Demystifying Abitibi-Témiscamingue - Abitibi-Témiscamingue Tourism
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Demystifying Abitibi-Témiscamingue

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You hear all kinds of things about Abitibi-Témiscamingue. There are mines, forests, bears, lakes teeming with fish and… uuh… black flies, top-notch snowmobile trails… But it gets cold – really cold – and it’s wwaaayy up north. It’s got a vibe, festivals that are an increasingly big draw. So, what if Abitibi-Témiscamingue was the new hot destination? What really is going on up there? Your questions, our answers…

Abitibi-Témiscamingue, what’s that mean, exactly?

Long before Europeans ever tread here, the territory of Abitibi-Témiscamingue was travelled by Amerindians. The region was frequented by ancestors of the Algonquin and Cree tribes. The words Abitibi and Témiscamingue come from the Algonquin language. They define the territory simply and effectively. Seven thousand years ago, there wasn’t time to embroider a whole lot…

Abitibi means place where the waters divide. The region is located on a watershed divide. A divide is a geographical limit that separates a territory into one or more drainage basins. The waters that flow north end up in Hudson’s Bay, while those that flow south empty into the St. Lawrence River. This phenomenon is explained – and seen – in the parc national d’Aiguebelle.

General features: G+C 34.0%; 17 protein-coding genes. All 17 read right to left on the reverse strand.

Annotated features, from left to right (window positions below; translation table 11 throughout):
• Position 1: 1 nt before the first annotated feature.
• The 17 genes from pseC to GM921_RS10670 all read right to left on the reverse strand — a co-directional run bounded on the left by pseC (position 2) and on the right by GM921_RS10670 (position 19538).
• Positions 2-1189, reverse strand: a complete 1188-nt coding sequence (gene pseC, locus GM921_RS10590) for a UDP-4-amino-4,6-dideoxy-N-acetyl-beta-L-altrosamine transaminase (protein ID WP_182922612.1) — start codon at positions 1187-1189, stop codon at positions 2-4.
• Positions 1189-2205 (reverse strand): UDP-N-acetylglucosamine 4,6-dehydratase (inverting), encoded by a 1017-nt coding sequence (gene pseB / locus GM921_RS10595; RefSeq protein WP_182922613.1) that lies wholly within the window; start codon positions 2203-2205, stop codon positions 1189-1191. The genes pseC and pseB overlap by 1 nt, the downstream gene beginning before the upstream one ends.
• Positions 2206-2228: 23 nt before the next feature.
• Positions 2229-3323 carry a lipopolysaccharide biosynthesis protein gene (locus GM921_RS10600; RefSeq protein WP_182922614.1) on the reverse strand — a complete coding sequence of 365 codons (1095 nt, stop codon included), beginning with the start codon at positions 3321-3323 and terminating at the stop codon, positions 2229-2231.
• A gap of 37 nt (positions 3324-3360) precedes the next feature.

Témiscamingue means place of deep waters. Lac Témiscamingue has an average depth of 120 metres.

How do I get to the region?

You can get here by car, bus, plain or train. Some also arrive on foot or by bicycle, but that’s another story. For more information, visit the Access and Transport page.

Is it far?

Access-TransportSay you’re leaving from Montréal. In that case, you’re a 1-hour flight away or 6 hours by road (whether you go through the Réserve faunique La Vérendrye and take the 117 to arrive in Val-d’Or, or go through Ottawa and take the 17 to reach Ville-Marie).

People have a lot of preconceived notions about the Réserve faunique La Vérendrye, but we think it’s full of possibilities. Read: La 117… la voir autrement (IN FRENCH). As Jean Royal said so well: “Beyond the distance that separates [us] from major centres, [we] consider La Vérendrye park a way to find yourself, either alone or with a loved one” (read the rest IN FRENCH).

Count on a few hours more if you come by bus, a delay largely compensated by being able to access free WiFi the whole way. You can take care of business in peace.